Zoey Bailey, 15, a freshman at Victoria East High School, wants to be a doctor someday.
Her goal of opening her own practice prompted her to apply to the Victoria School District’s new program: Pathway in Technology Early College High School, or P-TECH. The program provides students with a free path to post-secondary credit and experience in a designated field of study. This field of study is currently health care, but the district is expanding it to include two more for the 2021-22 school year.
Education and computer courses are also added to the P-TECH curriculum. Both new programs will be hosted at Victoria West High School, while the health care path will continue to be hosted at Victoria East High School.
The new career goals mean that 90 more students will be added to the program. Each of the new subjects will receive a cohort of 30 students, and the healthcare program will receive its second class of 30.
District officials will host a P-Tech recruiting night for the 2021-22 school year from 6 p.m. to 7 p.m. Wednesday and Monday at the Victoria Fine Arts Center. Recruitment is for current eighth graders who will enter the program as freshmen.
Zoey is part of the program’s first cohort of students on the healthcare path. She is one of 30 students with the same teachers at Victoria East Secondary School. Teachers integrate all health care into their lessons, whether it is English, math or health.
For the remainder of Zoey’s high school career, she will gradually learn more about the healthcare industry through her foundation and elective classes. She plans to earn an associate’s degree through the district’s dual credit program.
Zoey knew from a young age that she wanted to enter the medical field. So when she heard about P-TECH, she knew she wanted to enroll in the program.
“I wanted to be a part of it because when I was little my grandparents often got sick,” said Zoey, who added that she always felt good about helping others and wanted to make it her career. . “When I’m a doctor, I can be there for (the people). “
P-TECH is the first step in making Zoey’s career dreams come true, she said. She learns something new every day.
“I knew it was going to benefit me in my life for who I wanted to become,” she said. “It will help me a lot to become a doctor.
Students are selected for the program through a weighted lottery, said P-TECH administrator Martin Sanchez.
Students from disadvantaged backgrounds or who are first-generation students see their names entered in the “lottery” more often, Sanchez said. All students are then randomly selected for the program.
As part of the program, students gain on-the-job experiences through classroom visits from industry professionals and the integration of medical knowledge into one of their courses, Sanchez said. Students also have the option of earning their associate degree based on the number of dual credit courses they can fit into their schedule.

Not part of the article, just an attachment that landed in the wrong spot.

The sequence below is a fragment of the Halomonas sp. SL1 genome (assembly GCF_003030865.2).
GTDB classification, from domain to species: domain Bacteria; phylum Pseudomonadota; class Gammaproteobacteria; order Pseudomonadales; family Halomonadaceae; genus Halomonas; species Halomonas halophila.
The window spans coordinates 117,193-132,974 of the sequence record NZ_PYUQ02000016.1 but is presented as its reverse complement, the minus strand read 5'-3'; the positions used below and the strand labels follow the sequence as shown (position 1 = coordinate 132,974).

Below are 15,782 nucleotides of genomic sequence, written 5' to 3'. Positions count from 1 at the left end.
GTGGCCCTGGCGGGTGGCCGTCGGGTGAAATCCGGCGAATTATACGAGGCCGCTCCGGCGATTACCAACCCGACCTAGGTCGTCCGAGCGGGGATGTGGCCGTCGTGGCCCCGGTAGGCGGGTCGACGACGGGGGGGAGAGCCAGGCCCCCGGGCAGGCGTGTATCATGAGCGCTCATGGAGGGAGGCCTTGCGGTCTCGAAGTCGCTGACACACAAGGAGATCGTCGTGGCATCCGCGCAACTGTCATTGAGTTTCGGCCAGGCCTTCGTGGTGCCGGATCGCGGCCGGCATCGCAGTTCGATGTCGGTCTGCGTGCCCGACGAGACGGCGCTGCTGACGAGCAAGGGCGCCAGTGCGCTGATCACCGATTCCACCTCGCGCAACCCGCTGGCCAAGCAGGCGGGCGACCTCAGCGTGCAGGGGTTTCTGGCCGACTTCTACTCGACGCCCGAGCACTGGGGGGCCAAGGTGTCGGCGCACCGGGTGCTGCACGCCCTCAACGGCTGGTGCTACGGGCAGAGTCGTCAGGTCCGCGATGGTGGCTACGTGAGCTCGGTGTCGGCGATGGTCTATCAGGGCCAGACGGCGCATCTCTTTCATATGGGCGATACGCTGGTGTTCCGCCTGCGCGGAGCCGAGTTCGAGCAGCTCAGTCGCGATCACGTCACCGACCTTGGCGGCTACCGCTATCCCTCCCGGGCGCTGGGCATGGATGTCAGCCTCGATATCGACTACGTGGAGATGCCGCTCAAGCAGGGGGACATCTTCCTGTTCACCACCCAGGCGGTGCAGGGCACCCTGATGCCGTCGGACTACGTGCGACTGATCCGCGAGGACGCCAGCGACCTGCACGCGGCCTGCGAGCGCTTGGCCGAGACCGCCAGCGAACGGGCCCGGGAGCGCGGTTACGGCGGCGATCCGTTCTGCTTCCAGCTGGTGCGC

“They meet the requirements for their degree, but they also take a vocational and technical training course with a focus on healthcare.”
This year’s vocational and technical training course focuses on the principles of health sciences. Freshmen take the course with Naomi Barker, who is in her first year of teaching after a 10-year career as a nurse.
Barker taught his students the layers of the skin during his Principles of Health Science class on Tuesday afternoon.
During the course, she described the epidermis, dermis and hypodermis and their functions while her P-TECH students actively took notes.
“With 10 years of nursing experience, (the district) felt it would be helpful for students entering the medical field,” said Barker. “We thought that bringing my nursing knowledge and skills would be helpful for the children.”
Barker said the program is a great way for students to learn more about the health field and find out where their passion lies.
“It’s a good program because they focus a little more on these students and on the right path forward in health care,” she said.
Superintendent Quintin Shepherd stated that the programs offered by P-TECH are intended for the community of Victoria. It has several hospitals, nursing homes, and other health care options for students after graduation.
The district has partnered with Victoria College for the healthcare portion of P-TECH, and Shepherd is developing a partnership with the University of Houston-Victoria for more avenues like education.
“It’s something that makes sense for our community,” he said.
Shepherd said he was excited to see how the program continues to develop in the years to come as well as seeing the current class graduate in three years.
“When these kids go on stage, they have an ‘and’, he said. The “and” is an associate’s degree after high school. “
Samantha Douty is the educational reporter for the Victoria Advocate. She grew up in Corpus Christi and graduated from UT-Arlington with a BA in Journalism.